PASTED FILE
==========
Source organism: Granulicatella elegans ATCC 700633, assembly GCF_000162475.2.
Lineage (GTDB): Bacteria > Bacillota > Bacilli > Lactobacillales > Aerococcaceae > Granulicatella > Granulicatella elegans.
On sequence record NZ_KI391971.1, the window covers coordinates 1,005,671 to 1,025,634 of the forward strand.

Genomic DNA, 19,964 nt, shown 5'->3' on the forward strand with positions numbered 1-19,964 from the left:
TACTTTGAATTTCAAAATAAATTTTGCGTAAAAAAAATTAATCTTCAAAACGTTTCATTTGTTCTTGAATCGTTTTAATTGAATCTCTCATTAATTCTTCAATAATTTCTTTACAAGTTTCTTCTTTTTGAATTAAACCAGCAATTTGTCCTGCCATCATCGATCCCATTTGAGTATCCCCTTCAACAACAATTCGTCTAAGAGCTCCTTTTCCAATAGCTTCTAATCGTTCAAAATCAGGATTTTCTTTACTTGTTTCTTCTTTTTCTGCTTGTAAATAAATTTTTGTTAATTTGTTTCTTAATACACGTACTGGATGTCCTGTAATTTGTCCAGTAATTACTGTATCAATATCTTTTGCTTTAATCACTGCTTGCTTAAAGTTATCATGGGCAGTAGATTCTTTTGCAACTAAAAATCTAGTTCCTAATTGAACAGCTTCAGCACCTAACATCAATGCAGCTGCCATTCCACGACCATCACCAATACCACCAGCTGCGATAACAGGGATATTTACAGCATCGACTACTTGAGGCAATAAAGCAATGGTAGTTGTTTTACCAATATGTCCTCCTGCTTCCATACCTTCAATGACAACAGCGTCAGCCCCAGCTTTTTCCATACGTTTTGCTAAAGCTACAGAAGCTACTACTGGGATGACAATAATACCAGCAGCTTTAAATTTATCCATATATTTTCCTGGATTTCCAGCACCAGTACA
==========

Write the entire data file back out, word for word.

Source organism: Granulicatella elegans ATCC 700633, assembly GCF_000162475.2.
Lineage (GTDB): Bacteria > Bacillota > Bacilli > Lactobacillales > Aerococcaceae > Granulicatella > Granulicatella elegans.
On sequence record NZ_KI391971.1, the window covers coordinates 1,005,671 to 1,025,634 of the forward strand.

Genomic DNA, 19,964 nt, shown 5'->3' on the forward strand with positions numbered 1-19,964 from the left:
TACTTTGAATTTCAAAATAAATTTTGCGTAAAAAAAATTAATCTTCAAAACGTTTCATTTGTTCTTGAATCGTTTTAATTGAATCTCTCATTAATTCTTCAATAATTTCTTTACAAGTTTCTTCTTTTTGAATTAAACCAGCAATTTGTCCTGCCATCATCGATCCCATTTGAGTATCCCCTTCAACAACAATTCGTCTAAGAGCTCCTTTTCCAATAGCTTCTAATCGTTCAAAATCAGGATTTTCTTTACTTGTTTCTTCTTTTTCTGCTTGTAAATAAATTTTTGTTAATTTGTTTCTTAATACACGTACTGGATGTCCTGTAATTTGTCCAGTAATTACTGTATCAATATCTTTTGCTTTAATCACTGCTTGCTTAAAGTTATCATGGGCAGTAGATTCTTTTGCAACTAAAAATCTAGTTCCTAATTGAACAGCTTCAGCACCTAACATCAATGCAGCTGCCATTCCACGACCATCACCAATACCACCAGCTGCGATAACAGGGATATTTACAGCATCGACTACTTGAGGCAATAAAGCAATGGTAGTTGTTTTACCAATATGTCCTCCTGCTTCCATACCTTCAATGACAACAGCGTCAGCCCCAGCTTTTTCCATACGTTTTGCTAAAGCTACAGAAGCTACTACTGGGATGACAATAATACCAGCAGCTTTAAATTTATCCATATATTTTCCTGGATTTCCAGCACCAGTACA